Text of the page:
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Collated Answers from WW interviews

What was your breathrough moment?
Emilia di Girolamo Because I wrote Freaky when my first novel got rejected one time too many, I never felt as if it was 'my book'. I wanted the other novel to be the one being published as I thought it was literary and intellectual while Freaky was commercial and fast paced, a spin on chick-lit. So even when Freaky came out I felt like a bit of a fraud - as if it wasn't really me. Pulp Books are only a small press, though they have a fantastic reputation for publishing exciting work, but I didn't think Freaky would do that well. I was working in a casting agency at the time and they were casting a drama Clerkenwell Films were producing. The producer Murray Fergusson literally picked my book off the casting director's desk and said 'What's this?' She said it was my book and I looked horribly embarrassed from behind my filing! A week later it was optioned. Clerkenwell picked it up and it started to feel like something really big was happening. The book got fantastic reviews and I started to believe that maybe I could write after all!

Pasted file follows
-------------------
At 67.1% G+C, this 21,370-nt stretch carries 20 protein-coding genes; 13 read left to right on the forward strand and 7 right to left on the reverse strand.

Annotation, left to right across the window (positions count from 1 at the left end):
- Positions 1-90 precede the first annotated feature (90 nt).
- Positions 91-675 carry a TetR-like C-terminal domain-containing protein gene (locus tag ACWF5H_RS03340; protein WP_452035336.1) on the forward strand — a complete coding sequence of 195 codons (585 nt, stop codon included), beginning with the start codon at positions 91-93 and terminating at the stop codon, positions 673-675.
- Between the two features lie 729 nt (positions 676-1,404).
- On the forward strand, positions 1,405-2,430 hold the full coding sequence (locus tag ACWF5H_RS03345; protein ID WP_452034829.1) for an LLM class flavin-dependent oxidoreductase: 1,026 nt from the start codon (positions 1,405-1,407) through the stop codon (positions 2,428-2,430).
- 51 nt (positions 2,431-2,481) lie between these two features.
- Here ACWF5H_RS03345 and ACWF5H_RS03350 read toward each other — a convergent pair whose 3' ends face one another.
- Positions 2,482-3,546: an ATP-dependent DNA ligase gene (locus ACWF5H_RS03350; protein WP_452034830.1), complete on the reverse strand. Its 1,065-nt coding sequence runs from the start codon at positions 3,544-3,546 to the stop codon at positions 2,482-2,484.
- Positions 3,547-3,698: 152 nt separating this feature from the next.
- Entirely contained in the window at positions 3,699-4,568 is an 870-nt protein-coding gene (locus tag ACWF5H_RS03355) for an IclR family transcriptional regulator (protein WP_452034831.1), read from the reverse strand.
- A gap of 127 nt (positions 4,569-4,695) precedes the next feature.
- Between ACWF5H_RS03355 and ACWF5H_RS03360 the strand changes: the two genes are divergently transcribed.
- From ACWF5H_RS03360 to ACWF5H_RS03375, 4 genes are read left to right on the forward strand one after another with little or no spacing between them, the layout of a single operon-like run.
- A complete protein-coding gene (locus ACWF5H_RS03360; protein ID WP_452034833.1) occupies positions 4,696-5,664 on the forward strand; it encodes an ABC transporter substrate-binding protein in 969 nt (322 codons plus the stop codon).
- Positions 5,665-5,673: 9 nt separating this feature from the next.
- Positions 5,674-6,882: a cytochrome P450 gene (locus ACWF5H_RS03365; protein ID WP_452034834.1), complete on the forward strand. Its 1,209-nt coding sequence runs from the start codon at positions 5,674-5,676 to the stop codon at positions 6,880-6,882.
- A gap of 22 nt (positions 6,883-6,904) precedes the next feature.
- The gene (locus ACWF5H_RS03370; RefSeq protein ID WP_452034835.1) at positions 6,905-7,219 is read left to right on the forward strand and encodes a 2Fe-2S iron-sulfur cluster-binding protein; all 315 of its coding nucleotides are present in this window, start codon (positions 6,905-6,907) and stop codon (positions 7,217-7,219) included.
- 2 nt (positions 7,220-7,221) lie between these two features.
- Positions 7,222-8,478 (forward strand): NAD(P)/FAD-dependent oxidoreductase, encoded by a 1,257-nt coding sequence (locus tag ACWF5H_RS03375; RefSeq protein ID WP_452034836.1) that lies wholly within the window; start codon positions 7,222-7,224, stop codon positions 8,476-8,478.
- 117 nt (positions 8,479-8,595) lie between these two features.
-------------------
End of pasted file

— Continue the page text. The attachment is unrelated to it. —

Kit PeelAged 18, walking along a street, looking at two poems I had finished the night before and wondering who had written them.
  
Long Barn BooksWell getting published at 18 with my first novel I suppose, as that meant I had a literary career straight away. Then winning a little clutch of prizes all at once Whitbread, John Llewelyn Rhys, Somerset Maugham, shortlisted for Booker, which meant I began to be taken seriously by critics. Financially of course, the Woman in Black not the book, the stage adaptation by Stephen Mallatratt this has made me financially secure and given me a cracking good pension. I am very very lucky. And it is luck you know.
  
Paul ReedGetting a novel published less than two years after I was sectioned in a psychiatric hospital. I'd been given the diagnosis of schizophrenia and decided I would use it as a springboard rather than let it beat me.
  
Stella DuffyWhen I was fifteen, my old school friend's big brother came to our school with a touring theatre company - he was from my background, his father worked in the timber mill where my Dad worked and yet he was being an 'artist' for his living. He made me think it might be possible for me to do the same.